Namibia, a country in southwest Africa, and is distinguished by the Namib Desert along its Atlantic Ocean coast. The country is home to diverse wildlife, including a significant cheetah population. The capital, Windhoek, and coastal town Swakopmund contain German colonial-era buildings such as Windhoek’s Christuskirche, built in 1907. In the north, Etosha National Park’s salt pan draws game including rhinos and giraffes. We visited Namibia in April of 2019 for our 5th year wedding anniversary. We stayed at the Hilton Windhoek, in the heart of the city. Hilton Windhoek upgraded us to a One Bedroom suite for our anniversary and for being Diamond Members. The hotel staff, room, breakfast, roof top pool and executive lounge were all superb. We would definitely stay again.
During our stay we explored the city of Windhoek, visiting the The Christ Church (or Christuskirche) a historic landmark and Lutheran church in Windhoek, Namibia, designed by architect Gottlieb Redecker. The church was built following the wars between the Germans and the Khoikhoi, Herero, and Owambo. The foundation stone was laid on 11 August 1907, while on 16 October 1910 the church was officially dedicated. It was originally known as the Church of Peace. Right across from the church is the National Museum of Namibia ACRE (Administration, curation, research, library and education services). The National Museum of Namibia maintains two display centers, the Owela Museum and the Alte Feste Muuseum. The Owela primarily houses displays on elements of Namibian natural history and certain traditional cultural practices of Namibian people (ethnography). The Alte Feste contains displays on Namibia’s colonial and more recent history, as well as topical displays on cultural aspects in Namibia.
In addition two these two historical sites, we also visited the Namibian Craft Center, with approximately 38 craft stalls from rural communities, ethnic groups and projects that sold souvenirs and unique, authentic Namibian handcrafts, which range from jewelry to carved tree roots. We also explored the Craft Market on Independence Ave, were we purchased Sheba her traditional Namibian dress, that she wore in the Sossusvlei desert.
For two days we ventured off to the Sossusvlei desert, where we stayed in a honeymoon suite, over rock bungalow at the only resort inside the Sesriem gates of the Sossusvlei desert at the Sossusvlei Dune Lodge. Staying inside the gates gave us the advantage of staying later for the sunset and arriving earlier for the sunrise. Our first day we climbed the famous Dune 45. Dune 45 is a star dune in the Sossusvlei area of the Namib Desert. Its name comes from the fact that it is at the 45th kilometer marker of the road that connects the Sesriem gate and Sossusvlei. We enjoyed an absolutely beautiful sunset on top of Dune 45. The colors of red sand dunes mixed with the sunset made one of the best picturesque moments we have ever seen. For our second day we woke up at 3 am and made our way to the famous Deadvlei.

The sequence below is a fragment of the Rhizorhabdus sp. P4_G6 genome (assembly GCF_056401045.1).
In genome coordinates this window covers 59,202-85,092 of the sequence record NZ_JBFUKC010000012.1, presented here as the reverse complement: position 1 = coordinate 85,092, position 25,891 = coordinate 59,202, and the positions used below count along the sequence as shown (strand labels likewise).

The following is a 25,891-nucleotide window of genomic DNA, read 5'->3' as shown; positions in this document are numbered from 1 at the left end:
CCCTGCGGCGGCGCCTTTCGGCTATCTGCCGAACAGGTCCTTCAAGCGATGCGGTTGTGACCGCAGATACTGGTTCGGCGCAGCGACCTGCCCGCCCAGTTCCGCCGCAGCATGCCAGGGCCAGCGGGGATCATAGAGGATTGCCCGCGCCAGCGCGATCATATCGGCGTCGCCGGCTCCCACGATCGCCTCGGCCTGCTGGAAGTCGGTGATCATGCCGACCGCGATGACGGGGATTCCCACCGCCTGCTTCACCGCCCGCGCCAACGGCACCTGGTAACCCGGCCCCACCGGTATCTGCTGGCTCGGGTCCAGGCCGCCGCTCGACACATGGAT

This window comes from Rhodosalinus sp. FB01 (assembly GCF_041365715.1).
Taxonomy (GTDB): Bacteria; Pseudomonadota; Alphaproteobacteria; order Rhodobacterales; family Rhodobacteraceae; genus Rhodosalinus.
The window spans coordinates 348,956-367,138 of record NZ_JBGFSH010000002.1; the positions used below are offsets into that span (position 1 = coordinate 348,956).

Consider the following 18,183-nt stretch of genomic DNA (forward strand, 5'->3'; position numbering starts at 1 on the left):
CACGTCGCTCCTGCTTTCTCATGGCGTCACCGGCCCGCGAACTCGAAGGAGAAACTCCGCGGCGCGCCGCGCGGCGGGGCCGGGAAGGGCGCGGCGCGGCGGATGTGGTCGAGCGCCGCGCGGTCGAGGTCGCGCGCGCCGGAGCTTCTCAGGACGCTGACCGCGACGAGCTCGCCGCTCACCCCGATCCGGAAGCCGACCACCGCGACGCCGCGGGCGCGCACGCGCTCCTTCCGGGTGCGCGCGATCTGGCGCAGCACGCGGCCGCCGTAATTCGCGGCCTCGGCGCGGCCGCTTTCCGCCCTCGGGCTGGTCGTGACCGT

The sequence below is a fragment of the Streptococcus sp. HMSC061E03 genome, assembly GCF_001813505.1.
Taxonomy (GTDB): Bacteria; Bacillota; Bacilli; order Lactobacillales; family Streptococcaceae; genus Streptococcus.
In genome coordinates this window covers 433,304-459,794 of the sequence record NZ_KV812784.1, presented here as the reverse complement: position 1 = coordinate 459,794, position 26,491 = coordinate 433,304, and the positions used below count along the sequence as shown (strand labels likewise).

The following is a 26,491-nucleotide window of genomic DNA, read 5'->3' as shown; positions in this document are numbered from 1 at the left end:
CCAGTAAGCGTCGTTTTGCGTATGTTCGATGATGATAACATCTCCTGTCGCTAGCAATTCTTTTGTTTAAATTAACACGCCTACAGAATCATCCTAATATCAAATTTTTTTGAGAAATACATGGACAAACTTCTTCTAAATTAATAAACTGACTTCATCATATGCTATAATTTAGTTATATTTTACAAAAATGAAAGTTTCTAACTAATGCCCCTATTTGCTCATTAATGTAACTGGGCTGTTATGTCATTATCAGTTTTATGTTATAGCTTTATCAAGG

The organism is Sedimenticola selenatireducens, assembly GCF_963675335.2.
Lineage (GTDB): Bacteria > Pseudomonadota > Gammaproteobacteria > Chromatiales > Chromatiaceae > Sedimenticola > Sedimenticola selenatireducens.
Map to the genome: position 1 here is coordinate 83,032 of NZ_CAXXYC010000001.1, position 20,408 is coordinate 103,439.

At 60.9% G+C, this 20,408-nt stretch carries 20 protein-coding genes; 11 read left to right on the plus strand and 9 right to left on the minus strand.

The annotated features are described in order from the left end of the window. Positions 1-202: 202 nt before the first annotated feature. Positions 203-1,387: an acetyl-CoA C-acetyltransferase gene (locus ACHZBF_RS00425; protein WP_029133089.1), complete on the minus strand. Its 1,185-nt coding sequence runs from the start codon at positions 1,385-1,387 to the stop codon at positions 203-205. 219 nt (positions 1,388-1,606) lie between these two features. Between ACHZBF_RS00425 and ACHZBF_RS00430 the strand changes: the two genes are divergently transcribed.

Deadvlei is a white clay pan located near the more famous salt pan of Sossusvlei, inside the Namib-Naukluft Park. Deadvlei, means “dead marsh” (from English dead, and Afrikaans vlei, a lake or marsh in a valley between the dunes). Deadvlei claims to be surrounded by the highest sand dunes in the world, the highest reaching 985-1,300 feet high. The most notable dune is the 1,150 feet high, that surrounds the Deadvlei named “Big Daddy” or “Crazy Dune,” which rests on a sandstone terrace around the Deadvlei.
The clay pan of Deadvlei was formed after rainfall, when the Tsauchab river flooded, creating temporary shallow pools where the abundance of water allowed camel thorn trees to grow. When the climate changed, a drought hit the area, and sand dunes encroached on the pan, which blocked the river from the area. The trees died, as there was no longer enough water to survive. There are some species of plants remaining, such as salsola and clumps of nara, which have adapted to surviving off the morning mist and very rare rainfall. The remaining skeletons of the trees, which are believed to have died 600–700 years ago, are now black because the intense sun has scorched them. Though, they are not petrified, the wood does not decompose because it is so dry. It is forbidden to touch the trees because they will crumble upon touch.
Arriving at the Deadvlei so early gave us the opportunity to spend Sheba’s birthday witnessing one of the most beautiful sunrises we have ever seen, because we stayed at the Sossusvlei Dune Lodge, we were there all by ourselves before the Sesriem gates opened and all the tourists came rushing in. We were in the Deadvlei for at least 2 hrs by ourselves, before the tourists came rushing in. We were able to get some great pictures and video to add to our collection of worldly adventures. Namibia is a wonderful country and did not disappoint one bit, for our 5th year wedding anniversary and Sheba’s birthday.